organization man


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organization man

a standard character type held by some theorists (especially William Whyte, 1956) to be increasingly found within modern industrial, commercial and some scientific and government organizations, in which executives and managers in an important sense ‘belong’ to the organization, and are dominated by a ‘social ethic‘ rather than an ‘individual ethic’, which leads to conformism and to mediocrity. Essentially the idea applies to Max WEBER's conception of, and fears about, modern BUREAUCRACY.
References in periodicals archive ?
Whyte, William The Organization Man. New York: Simon and Schuster, 1957.
Waldie writes of his father as a specifically Catholic form of 1950s Organization Man:
However, throughout The Organization Man, Whyte is hard pressed to identify just what is wrong with what, at times, appears to be a welcome social alternative to a competitive individualism that produces social inequalities.
The transactional mindset and focus on compliance and conformity of people as objects in The Organization Man were crafted around a mechanistic view of organization, prevalent at that time.
Hoberek's book helps us see that the Organization Man's apparently psychological responses to the emerging social structures of postmodernity were actually misguided efforts to stake a claim for economic, political, and cultural authority predicated on a new form of labor: mental labor.
Calling for something to be done "to change our circumstances in the school, the workplaces, the bureaucracies, the government" and insisting on man's "unrealized potential for self-cultivation and self-direction," the statement issued a challenge to modern society built on a critique that had begun six years earlier with William Whyte's The Organization Man. Even the unions have failed, complained SDS, to promote the progressive agenda, proving themselves vulnerable to the temptations of bourgeois materialism: "Today even the House of Labor has bay windows."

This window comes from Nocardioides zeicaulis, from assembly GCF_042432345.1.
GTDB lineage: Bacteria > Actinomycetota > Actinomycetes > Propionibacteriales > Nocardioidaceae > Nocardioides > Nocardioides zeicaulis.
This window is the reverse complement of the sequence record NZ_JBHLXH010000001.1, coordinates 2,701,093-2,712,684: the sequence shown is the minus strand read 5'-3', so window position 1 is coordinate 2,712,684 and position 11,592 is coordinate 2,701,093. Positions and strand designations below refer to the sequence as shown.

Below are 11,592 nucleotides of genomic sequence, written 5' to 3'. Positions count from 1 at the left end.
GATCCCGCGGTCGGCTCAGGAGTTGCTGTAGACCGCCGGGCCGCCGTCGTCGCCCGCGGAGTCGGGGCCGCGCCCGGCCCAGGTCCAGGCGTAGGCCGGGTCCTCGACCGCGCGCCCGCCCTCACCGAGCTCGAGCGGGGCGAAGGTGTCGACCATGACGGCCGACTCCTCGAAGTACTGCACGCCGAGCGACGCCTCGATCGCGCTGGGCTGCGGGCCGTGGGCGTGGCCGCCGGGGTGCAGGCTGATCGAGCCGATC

In the post-1945 part, the focus becomes lost in "Work and Labor/Management Relations," which moves from migrant farmers, to a selection from William Whyte's The Organization Man, to documents on wage work at McDonald's and technological unemployment.
What's more, the Organization Man, the lifelong corporate employee who worked his way faithfully and slowly up the executive ladder, appears to be headed out the door--increasingly nudged, apparently, by women.
His career is engagingly recounted in his last book, My Times: A Memoir of Dissent, which should be a required journalism school text on how not to be an organization man. * We also note the loss of another Nation friend, economist Robert Heilbroner, a superb popularizer in the best sense, who gave us articles on subjects as varied as Clintonomics and the future of socialism, always in lucid, down-to-earth prose.
The shift from a stable view of self and work formed in an earlier era of the "organization man" (Whyte, 1956) to a less stable, more creative view of "the new individualists" (Leinberger & Tucker, 1991) is apparent in today's young worker.
Whyte labeled the "organization man." The final era started in the 1980s and is characterized by what Michael B.
I concluded to accept, even for those bad terms and will start in tomorrow." Initially, he found "this beginning at the bottom rung of the ladder pretty trying on one who has led such an independent life as I have." Within months, however, as a member of the antecedent group of men who would create the twentieth century's "organization man," Boyle worked his way up from a day laborer into a loyal, salaried employee.

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